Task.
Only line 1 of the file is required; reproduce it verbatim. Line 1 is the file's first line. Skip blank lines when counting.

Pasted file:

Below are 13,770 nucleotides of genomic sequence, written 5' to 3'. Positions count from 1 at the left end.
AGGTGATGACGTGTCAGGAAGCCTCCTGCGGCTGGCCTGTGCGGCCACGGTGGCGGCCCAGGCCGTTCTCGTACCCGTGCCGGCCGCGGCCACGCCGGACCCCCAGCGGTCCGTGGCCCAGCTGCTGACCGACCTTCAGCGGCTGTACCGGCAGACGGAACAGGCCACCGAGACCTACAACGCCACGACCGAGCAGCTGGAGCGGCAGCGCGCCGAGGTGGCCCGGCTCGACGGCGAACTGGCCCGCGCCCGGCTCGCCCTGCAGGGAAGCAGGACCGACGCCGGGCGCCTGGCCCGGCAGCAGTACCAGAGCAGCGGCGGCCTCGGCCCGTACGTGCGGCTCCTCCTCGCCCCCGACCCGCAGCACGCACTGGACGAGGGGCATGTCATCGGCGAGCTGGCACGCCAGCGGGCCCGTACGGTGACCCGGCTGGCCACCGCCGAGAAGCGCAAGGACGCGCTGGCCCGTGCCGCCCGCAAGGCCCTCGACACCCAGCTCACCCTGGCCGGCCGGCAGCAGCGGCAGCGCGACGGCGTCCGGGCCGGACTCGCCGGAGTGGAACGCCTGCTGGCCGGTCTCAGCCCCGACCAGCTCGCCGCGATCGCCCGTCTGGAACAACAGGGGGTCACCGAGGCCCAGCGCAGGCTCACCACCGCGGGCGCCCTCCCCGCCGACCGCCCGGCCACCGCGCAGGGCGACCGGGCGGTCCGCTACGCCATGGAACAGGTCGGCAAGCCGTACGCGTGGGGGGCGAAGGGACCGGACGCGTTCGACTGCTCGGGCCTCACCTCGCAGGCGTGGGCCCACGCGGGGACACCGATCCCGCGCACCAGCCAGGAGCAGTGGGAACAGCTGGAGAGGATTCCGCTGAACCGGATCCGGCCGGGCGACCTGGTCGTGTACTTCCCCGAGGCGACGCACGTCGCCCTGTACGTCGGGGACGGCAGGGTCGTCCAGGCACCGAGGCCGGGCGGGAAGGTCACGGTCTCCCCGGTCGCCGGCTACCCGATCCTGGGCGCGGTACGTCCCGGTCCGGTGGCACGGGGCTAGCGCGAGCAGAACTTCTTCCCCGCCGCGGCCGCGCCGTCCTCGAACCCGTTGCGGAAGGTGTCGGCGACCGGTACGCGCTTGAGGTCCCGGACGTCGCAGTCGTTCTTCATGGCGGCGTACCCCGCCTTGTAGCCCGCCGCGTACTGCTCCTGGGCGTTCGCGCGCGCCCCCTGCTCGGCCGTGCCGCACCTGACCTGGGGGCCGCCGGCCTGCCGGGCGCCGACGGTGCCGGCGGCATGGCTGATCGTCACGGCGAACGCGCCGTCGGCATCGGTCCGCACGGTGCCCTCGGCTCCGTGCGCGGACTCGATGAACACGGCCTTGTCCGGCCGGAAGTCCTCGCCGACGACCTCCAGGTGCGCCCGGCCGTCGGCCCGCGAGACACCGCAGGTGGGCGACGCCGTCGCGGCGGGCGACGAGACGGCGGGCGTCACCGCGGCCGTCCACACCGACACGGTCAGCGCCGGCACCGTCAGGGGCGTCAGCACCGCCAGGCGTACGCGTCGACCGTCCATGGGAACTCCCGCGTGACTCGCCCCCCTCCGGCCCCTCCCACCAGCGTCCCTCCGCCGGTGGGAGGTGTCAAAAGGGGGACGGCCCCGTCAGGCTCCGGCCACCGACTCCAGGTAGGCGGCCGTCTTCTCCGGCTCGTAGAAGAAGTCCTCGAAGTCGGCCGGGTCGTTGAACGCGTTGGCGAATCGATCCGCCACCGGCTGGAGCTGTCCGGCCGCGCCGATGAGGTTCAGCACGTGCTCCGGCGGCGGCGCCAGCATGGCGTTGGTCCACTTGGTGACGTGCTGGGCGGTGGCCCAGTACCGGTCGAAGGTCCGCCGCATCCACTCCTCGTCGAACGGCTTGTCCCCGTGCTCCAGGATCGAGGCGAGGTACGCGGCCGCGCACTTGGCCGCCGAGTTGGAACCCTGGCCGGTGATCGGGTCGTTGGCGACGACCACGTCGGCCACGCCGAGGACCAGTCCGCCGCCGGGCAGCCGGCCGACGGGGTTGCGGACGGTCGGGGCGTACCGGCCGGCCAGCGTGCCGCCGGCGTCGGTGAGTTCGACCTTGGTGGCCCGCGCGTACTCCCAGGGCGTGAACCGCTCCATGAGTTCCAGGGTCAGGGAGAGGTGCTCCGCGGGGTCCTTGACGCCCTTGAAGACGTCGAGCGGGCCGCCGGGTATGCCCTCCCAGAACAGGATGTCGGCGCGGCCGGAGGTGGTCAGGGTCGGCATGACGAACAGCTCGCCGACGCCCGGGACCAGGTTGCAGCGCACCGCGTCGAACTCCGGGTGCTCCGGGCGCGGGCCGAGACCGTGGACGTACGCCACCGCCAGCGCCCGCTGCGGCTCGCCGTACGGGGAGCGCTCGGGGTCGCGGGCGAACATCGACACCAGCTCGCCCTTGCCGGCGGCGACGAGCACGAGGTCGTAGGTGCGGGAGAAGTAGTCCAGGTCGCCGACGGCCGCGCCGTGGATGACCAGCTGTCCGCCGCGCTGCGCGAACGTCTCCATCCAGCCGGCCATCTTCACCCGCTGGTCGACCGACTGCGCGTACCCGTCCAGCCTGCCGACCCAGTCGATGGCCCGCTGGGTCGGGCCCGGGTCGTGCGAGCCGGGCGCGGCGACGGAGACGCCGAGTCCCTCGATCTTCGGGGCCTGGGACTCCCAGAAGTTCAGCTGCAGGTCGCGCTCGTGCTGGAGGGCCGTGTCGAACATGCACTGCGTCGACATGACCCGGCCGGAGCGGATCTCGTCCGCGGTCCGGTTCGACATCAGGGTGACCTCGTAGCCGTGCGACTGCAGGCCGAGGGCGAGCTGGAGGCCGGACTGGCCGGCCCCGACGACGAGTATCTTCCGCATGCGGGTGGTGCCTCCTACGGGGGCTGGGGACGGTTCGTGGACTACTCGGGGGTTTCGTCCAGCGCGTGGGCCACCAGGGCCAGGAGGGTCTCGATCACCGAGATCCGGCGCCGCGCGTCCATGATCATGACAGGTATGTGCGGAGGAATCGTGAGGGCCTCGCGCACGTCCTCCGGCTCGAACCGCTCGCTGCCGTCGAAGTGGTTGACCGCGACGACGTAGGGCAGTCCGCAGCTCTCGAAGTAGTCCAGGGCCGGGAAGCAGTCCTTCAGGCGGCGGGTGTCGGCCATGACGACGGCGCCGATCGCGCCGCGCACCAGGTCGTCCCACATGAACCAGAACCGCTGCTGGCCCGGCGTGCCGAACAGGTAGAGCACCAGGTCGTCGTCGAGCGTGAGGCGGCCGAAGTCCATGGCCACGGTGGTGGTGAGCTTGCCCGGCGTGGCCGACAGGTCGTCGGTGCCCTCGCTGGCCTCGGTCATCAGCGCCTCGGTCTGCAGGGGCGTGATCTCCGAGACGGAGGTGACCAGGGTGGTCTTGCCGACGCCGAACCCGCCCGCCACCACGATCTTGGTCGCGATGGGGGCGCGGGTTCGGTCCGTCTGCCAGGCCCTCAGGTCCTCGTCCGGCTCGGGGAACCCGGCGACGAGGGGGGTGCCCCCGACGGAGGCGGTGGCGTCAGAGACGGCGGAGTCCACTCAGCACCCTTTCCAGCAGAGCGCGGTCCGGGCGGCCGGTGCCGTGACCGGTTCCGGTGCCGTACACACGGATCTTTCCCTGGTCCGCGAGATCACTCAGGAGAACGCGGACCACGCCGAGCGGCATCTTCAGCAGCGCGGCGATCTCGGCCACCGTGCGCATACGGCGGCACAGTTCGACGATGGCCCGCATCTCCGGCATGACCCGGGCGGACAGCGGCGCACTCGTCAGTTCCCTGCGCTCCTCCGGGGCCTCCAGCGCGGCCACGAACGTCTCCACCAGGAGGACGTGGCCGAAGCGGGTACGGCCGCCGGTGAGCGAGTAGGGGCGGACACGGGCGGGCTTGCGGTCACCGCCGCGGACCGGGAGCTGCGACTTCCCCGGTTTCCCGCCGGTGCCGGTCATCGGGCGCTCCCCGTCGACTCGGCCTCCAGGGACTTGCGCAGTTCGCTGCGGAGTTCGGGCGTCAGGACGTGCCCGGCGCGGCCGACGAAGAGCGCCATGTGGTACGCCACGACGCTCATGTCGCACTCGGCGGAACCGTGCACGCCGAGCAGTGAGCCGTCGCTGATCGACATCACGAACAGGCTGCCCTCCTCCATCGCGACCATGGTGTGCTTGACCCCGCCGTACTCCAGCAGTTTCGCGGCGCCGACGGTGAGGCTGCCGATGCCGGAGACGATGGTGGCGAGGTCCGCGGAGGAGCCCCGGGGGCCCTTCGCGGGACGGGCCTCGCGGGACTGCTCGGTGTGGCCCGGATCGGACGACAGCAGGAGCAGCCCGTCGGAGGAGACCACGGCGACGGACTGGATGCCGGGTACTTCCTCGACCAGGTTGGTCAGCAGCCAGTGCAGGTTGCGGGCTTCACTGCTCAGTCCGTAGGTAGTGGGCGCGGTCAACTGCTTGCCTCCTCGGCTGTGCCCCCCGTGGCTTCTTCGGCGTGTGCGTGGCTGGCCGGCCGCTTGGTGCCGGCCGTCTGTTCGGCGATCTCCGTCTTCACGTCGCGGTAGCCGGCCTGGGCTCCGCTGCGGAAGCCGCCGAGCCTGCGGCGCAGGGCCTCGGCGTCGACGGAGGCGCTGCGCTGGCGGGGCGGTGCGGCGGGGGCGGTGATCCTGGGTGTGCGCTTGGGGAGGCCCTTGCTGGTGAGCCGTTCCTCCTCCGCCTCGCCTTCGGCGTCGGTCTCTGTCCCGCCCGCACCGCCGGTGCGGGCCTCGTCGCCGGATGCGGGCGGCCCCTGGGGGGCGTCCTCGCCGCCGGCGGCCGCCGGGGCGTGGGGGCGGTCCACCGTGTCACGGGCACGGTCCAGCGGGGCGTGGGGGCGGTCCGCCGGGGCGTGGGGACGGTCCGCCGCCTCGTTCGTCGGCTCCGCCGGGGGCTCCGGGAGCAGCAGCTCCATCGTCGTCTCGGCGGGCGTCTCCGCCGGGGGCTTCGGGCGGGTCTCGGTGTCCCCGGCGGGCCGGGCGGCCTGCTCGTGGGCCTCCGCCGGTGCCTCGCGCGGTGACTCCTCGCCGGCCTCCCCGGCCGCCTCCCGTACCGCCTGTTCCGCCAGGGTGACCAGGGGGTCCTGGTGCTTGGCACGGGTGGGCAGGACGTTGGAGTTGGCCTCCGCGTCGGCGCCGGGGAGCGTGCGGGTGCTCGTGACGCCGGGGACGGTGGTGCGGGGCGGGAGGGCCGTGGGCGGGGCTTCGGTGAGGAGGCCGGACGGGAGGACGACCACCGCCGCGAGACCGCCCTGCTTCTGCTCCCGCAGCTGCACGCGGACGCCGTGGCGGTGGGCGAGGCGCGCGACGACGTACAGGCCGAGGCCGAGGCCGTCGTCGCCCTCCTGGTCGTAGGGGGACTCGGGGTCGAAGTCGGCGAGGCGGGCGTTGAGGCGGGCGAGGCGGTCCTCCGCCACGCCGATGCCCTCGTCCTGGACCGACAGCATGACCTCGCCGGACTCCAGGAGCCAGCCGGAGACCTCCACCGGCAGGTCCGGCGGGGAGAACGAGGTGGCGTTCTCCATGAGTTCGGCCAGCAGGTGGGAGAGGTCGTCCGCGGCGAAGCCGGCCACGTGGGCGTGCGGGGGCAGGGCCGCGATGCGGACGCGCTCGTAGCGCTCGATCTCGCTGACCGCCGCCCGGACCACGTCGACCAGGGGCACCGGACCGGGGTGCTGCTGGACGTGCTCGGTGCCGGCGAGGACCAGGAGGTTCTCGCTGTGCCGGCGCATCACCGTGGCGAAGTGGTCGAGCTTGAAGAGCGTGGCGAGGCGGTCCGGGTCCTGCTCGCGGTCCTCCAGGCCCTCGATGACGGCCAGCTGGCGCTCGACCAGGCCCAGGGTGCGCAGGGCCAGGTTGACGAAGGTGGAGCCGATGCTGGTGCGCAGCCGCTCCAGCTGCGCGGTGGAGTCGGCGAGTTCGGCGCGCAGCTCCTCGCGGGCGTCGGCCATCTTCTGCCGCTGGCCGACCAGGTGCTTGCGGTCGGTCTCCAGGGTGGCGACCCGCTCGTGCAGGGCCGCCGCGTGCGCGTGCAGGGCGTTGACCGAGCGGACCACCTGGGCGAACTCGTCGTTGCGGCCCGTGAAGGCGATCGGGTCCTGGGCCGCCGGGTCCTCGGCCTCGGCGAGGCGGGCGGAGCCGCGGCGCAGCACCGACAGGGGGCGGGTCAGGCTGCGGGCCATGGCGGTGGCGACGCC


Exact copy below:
Below are 13,770 nucleotides of genomic sequence, written 5' to 3'. Positions count from 1 at the left end.